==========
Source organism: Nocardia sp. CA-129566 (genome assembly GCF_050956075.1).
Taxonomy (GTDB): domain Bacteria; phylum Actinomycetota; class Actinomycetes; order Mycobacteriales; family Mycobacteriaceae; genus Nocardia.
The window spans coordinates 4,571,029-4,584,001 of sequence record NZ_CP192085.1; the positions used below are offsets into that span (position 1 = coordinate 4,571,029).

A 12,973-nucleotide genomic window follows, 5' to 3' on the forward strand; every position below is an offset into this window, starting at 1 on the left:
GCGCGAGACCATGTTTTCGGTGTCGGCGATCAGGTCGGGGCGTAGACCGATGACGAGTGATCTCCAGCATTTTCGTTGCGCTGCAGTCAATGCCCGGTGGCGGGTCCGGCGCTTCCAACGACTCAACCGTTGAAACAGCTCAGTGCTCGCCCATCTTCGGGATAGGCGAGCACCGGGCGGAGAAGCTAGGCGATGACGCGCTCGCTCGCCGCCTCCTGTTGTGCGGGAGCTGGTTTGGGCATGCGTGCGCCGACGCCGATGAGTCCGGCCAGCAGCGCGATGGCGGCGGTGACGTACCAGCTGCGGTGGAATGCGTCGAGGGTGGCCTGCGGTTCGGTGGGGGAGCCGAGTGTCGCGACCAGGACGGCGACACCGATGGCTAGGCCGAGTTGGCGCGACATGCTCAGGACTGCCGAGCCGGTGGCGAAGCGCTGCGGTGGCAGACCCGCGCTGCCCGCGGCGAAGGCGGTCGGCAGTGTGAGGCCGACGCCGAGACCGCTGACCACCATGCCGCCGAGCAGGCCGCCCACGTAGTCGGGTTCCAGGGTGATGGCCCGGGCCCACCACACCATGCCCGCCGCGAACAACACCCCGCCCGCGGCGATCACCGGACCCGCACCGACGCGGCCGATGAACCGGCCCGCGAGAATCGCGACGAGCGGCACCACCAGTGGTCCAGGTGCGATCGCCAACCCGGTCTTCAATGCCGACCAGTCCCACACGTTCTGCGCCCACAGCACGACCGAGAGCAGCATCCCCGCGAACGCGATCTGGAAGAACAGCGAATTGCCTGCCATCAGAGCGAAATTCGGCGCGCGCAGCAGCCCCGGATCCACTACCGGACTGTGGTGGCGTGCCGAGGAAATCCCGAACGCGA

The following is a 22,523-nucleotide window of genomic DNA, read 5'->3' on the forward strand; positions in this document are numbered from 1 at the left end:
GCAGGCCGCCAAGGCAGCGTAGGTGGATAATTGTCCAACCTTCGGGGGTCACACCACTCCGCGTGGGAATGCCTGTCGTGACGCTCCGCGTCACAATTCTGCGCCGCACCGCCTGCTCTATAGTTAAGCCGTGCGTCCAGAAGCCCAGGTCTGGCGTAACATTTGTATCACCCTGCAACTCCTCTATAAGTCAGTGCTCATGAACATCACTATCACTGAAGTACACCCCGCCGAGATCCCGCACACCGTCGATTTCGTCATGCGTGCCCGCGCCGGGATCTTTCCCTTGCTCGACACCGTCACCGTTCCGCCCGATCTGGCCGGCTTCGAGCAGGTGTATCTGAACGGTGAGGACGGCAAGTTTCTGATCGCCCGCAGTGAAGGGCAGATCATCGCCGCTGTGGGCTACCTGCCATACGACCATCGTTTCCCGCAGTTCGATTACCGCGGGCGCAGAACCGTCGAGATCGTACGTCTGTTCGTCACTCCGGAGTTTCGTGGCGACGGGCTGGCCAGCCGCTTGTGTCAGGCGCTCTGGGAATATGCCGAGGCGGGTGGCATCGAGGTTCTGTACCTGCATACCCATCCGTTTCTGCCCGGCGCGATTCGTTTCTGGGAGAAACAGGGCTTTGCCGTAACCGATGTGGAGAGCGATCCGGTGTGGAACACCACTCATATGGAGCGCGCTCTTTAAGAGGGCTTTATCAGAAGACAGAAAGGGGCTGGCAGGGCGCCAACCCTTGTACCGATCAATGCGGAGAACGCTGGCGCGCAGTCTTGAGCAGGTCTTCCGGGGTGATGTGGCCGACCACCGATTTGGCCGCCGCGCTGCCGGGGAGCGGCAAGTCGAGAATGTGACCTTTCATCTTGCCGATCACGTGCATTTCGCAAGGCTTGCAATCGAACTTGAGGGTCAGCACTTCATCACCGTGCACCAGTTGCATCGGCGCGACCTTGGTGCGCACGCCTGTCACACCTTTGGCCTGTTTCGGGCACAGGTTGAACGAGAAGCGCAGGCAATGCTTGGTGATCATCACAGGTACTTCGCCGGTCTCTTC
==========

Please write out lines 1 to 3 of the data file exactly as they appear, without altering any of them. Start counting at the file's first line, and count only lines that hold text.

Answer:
Source organism: Nocardia sp. CA-129566 (genome assembly GCF_050956075.1).
Taxonomy (GTDB): domain Bacteria; phylum Actinomycetota; class Actinomycetes; order Mycobacteriales; family Mycobacteriaceae; genus Nocardia.
The window spans coordinates 4,571,029-4,584,001 of sequence record NZ_CP192085.1; the positions used below are offsets into that span (position 1 = coordinate 4,571,029).